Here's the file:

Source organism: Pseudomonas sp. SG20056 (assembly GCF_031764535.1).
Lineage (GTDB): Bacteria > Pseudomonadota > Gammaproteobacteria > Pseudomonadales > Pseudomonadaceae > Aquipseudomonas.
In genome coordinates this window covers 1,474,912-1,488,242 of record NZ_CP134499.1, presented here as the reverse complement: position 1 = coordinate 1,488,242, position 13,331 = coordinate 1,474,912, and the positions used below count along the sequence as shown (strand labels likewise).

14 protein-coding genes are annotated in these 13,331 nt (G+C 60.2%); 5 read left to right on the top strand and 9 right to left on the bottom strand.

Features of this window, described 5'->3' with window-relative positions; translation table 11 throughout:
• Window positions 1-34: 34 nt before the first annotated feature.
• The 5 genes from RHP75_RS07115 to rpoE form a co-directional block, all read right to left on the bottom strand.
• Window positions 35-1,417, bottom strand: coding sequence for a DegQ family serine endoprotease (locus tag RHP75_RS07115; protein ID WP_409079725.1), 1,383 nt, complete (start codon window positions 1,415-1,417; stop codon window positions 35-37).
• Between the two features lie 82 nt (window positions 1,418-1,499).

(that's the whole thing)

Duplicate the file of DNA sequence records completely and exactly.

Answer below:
Source organism: Pseudomonas sp. SG20056 (assembly GCF_031764535.1).
Lineage (GTDB): Bacteria > Pseudomonadota > Gammaproteobacteria > Pseudomonadales > Pseudomonadaceae > Aquipseudomonas.
In genome coordinates this window covers 1,474,912-1,488,242 of record NZ_CP134499.1, presented here as the reverse complement: position 1 = coordinate 1,488,242, position 13,331 = coordinate 1,474,912, and the positions used below count along the sequence as shown (strand labels likewise).

14 protein-coding genes are annotated in these 13,331 nt (G+C 60.2%); 5 read left to right on the top strand and 9 right to left on the bottom strand.

Features of this window, described 5'->3' with window-relative positions; translation table 11 throughout:
• Window positions 1-34: 34 nt before the first annotated feature.
• The 5 genes from RHP75_RS07115 to rpoE form a co-directional block, all read right to left on the bottom strand.
• Window positions 35-1,417, bottom strand: coding sequence for a DegQ family serine endoprotease (locus tag RHP75_RS07115; protein ID WP_409079725.1), 1,383 nt, complete (start codon window positions 1,415-1,417; stop codon window positions 35-37).
• Between the two features lie 82 nt (window positions 1,418-1,499).